It’s common for people to travel to see loved ones during the holidays. And given that more people are working remotely these days, there’s a good chance that some of those holiday visits have the potential to be lengthy.
A good 84% of Americans plan to travel for at least some of the holidays this season, reports the New York Post. If you’re part of that statistic, there’s one important move it pays to make before you board your plane or gas up your car and hit the road.
Let your credit card company know your plans
Any time you expect to be spending a significant amount of time outside of your home state, it’s a good idea to loop in your credit card company. That way, it can make a note of your plans. And that might spare you a world of hassle.
Credit card companies try to do their best to get ahead of potential fraud. So when suspicious activity is detected on your card, your issuer will generally freeze transactions until it’s able to get a hold of you and confirm that all is legit.
Let’s say you normally charge $1,000 worth of bills per month on your credit card, and your credit card company suddenly sees $5,000 worth of apparel charges in a single transaction. That’s the sort of thing that might raise a red flag. And so your credit card issuer might flag that transaction and prevent it from going through until it’s able to speak to you.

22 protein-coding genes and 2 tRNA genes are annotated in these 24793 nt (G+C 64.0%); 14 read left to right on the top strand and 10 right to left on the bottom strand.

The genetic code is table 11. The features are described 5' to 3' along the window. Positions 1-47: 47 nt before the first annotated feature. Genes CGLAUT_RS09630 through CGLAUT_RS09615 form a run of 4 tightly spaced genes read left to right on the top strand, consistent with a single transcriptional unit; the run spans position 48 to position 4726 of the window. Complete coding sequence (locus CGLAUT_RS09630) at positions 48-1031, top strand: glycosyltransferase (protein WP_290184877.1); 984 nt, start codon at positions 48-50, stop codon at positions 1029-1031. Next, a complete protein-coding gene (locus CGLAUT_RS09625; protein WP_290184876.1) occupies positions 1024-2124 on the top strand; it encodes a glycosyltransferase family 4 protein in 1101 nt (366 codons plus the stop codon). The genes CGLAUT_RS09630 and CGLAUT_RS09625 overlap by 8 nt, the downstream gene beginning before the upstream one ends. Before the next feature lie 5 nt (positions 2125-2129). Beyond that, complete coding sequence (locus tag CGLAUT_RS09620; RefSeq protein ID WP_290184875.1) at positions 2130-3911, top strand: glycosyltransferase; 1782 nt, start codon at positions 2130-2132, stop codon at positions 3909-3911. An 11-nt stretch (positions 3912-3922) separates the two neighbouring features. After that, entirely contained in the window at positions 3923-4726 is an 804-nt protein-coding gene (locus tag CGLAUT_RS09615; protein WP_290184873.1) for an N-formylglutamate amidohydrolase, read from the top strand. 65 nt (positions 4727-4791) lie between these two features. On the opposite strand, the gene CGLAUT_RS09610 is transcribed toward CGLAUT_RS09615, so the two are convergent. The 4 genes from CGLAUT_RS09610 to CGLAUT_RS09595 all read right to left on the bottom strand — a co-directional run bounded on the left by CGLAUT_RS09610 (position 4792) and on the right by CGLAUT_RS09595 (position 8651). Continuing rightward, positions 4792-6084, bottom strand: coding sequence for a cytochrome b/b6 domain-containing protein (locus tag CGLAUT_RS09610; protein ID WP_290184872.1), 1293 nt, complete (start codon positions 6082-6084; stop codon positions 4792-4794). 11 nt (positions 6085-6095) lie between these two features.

But it’s not just large purchases that have the potential to trigger a credit card fraud alert. Sometimes, something as seemingly innocent as filling up your gas tank or putting groceries on your rewards credit card in a different state could raise a red flag with your credit card issuer. After all, if you live in Michigan, why would you be visiting a supermarket in Massachusetts?
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Of course, the answer is simple — you’re there for a visit. But if your credit card company doesn’t know that, it might flag that type of transaction.
That’s why it pays to let your credit card company know your plans before you travel for the holidays. If you’ll be visiting your parents in Maine for a week, say that. That way, you won’t have to worry about your credit card being denied at your old neighborhood supermarket when you try to pick up milk and eggs for your folks.
A good system with some inherent flaws
The fact that credit card companies have systems in place to spot fraud is a great thing. Sometimes, though, it can backfire in the form of denying transactions that you’re legitimately trying to make, like a $7 convenience store purchase.
Taking a few minutes to loop your credit card company in on your holiday travel plans could spare you a world of stress and aggravation. So once you’ve nailed down the details of your upcoming trip(s), make that important call. This is actually something worth doing every time you travel — not just during the holidays.
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